Much of the large scale study of indels has focused on improved structural modeling of protein loops often through indel databases such as LIP [19], ArchDB [20], PDBeFold [21], IndelPDB [22], SCINDEL [18], and IndelFR [4]. Analyses of these data have confirmed earlier findings that indels are commonly found in loops and turns [6, 22], and established that indels and their boundaries have unique amino acid biases and elevated mutation rates [4, 5]. Indel surveys have also been used to identify regions of the human genome under positive selection [23] and in the search for potential drug targets in human pathogens [11].

Indels have also long been considered of high potential value as phylogenetic markers [24, 25]. This is because indels are generally more rare and less easily reversed than simple sequence substitutions, and indels are also considered to have a stronger impact on protein structure and function than single residue changes [24, 25]. In fact, a number of important evolutionary hypotheses have been based on, or supported by indels [12, 14, 15, 2629]. Some researchers have even proposed quantitative analysis of large numbers of indels as an alternative to more conventional “sequence substitution” based phylogeny [3033]. However, others have shown that indels are subject to the same systematic biases as substitution-based phylogeny, particularly hidden reversal (homoplasy), horizontal transfer [3436], taxon sampling effects [37] and long branch attraction [37]. In addition, indels suffer from the problem of small numbers of characters, which exacerbates systematic artifacts [38].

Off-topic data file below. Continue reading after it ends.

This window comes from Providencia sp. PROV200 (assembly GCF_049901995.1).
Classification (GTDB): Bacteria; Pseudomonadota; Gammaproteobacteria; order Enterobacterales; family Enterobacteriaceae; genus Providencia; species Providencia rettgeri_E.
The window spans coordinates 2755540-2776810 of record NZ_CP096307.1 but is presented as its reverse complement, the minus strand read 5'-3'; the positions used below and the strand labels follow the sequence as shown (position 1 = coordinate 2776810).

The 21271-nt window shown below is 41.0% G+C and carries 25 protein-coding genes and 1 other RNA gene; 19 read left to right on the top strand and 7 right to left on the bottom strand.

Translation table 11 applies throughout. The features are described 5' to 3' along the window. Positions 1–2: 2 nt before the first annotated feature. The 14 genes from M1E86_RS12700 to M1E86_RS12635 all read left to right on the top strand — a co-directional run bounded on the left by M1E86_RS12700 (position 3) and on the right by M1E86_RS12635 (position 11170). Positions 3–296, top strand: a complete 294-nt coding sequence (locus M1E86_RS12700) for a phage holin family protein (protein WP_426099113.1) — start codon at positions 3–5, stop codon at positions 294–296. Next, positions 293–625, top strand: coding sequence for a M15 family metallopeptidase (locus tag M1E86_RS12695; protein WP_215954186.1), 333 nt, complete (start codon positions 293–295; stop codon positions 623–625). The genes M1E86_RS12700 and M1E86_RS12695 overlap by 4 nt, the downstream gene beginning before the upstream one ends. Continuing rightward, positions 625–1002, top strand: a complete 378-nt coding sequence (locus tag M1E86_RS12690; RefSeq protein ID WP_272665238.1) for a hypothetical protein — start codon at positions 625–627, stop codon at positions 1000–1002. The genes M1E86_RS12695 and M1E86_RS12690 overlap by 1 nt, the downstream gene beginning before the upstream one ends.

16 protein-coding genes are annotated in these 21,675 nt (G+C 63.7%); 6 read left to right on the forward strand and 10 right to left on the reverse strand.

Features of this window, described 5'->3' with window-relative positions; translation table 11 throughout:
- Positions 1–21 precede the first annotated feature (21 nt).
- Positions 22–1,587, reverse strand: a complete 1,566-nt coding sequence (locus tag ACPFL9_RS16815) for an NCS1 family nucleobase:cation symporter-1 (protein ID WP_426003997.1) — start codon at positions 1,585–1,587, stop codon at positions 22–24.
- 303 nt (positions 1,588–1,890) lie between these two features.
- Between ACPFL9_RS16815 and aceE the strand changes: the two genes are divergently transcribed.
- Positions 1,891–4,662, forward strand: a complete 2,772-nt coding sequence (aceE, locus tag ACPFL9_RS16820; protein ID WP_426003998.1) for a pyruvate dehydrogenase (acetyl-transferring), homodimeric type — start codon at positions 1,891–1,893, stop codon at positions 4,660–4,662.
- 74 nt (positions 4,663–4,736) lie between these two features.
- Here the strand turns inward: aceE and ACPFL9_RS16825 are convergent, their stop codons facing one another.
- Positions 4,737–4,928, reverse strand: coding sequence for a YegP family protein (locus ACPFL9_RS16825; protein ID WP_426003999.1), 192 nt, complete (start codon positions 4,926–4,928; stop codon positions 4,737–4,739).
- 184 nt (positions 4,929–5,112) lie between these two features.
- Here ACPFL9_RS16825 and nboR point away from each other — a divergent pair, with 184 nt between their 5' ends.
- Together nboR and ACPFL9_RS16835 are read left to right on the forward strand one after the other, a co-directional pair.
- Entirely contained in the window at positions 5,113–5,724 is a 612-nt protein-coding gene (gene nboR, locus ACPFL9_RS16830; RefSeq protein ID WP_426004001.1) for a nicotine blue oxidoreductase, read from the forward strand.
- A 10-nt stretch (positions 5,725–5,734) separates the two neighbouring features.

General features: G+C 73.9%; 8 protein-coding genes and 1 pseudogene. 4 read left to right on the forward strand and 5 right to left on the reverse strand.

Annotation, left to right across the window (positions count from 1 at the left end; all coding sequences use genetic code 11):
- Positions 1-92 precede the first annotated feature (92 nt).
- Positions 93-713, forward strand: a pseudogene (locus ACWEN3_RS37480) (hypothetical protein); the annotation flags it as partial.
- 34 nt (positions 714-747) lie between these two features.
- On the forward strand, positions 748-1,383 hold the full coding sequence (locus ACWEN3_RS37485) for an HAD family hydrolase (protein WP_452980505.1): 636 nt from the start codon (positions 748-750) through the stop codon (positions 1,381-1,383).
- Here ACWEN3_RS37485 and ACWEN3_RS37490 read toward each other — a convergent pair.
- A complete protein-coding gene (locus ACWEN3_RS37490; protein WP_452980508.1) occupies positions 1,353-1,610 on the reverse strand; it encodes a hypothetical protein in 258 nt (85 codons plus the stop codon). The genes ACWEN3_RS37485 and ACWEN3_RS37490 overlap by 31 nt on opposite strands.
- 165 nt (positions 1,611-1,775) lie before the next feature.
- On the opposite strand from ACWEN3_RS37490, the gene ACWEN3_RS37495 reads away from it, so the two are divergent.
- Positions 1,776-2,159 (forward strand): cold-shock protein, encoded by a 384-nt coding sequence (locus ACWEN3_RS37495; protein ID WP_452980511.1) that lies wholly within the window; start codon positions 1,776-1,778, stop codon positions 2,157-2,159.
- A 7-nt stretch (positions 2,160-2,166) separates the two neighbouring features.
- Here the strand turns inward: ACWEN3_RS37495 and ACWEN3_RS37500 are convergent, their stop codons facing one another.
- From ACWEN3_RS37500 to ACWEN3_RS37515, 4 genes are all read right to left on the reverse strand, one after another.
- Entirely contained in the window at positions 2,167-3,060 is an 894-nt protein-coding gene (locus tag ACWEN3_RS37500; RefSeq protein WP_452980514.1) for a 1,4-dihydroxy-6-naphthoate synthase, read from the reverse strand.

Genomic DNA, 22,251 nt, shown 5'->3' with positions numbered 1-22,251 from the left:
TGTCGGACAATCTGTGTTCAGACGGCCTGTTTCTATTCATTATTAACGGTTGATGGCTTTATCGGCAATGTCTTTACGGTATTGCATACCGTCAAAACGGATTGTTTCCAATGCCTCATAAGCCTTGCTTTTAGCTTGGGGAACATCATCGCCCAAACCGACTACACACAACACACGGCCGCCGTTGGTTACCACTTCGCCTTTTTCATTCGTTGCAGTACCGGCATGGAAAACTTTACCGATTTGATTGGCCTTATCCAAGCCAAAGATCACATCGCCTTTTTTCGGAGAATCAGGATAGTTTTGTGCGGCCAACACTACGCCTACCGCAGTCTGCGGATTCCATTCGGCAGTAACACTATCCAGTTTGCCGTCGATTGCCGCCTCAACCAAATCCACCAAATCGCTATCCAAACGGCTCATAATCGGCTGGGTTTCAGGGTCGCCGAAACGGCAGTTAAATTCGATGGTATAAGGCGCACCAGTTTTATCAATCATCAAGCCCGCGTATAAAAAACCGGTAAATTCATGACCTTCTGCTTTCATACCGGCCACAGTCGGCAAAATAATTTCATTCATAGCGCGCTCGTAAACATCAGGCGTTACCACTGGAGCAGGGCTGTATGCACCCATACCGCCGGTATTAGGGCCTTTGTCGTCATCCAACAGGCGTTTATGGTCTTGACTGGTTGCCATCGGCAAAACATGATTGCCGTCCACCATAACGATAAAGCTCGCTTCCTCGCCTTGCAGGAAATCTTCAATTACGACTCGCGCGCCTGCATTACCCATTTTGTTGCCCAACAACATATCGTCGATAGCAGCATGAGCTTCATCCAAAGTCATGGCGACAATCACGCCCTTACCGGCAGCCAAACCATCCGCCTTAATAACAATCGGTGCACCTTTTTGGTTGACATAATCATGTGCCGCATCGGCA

Despite the structural, functional and phylogenetic importance of indels, their evolutionary patterns are still poorly understood. We sought to improve this situation using the substantial amount of sequence data now available from across eukaryotes, particularly from animals (Metazoa), green plants (Viridiplantae) and Fungi. To this end we identified a set of large (>250aa), universal and single copy (in-paralog only) eukaryotic protein orthologs. We then used our recently developed program SeqFIRE [39] to extract and classify all indels from a set of taxonomically broad multiple sequence alignments of these proteins. The indels in the resulting database were characterized in terms of various characteristics including size, complexity, host protein size, evolutionary pattern and phylogenetic distribution. These data reveal that insertions out-number deletions in these universal conservative proteins by an average of 2.31 to 1. The phylogenetic distribution of indels in these proteins is also found to be very uneven among and within the major groups of eukaryotes examined.


Orthologous protein clusters from 35 proteomes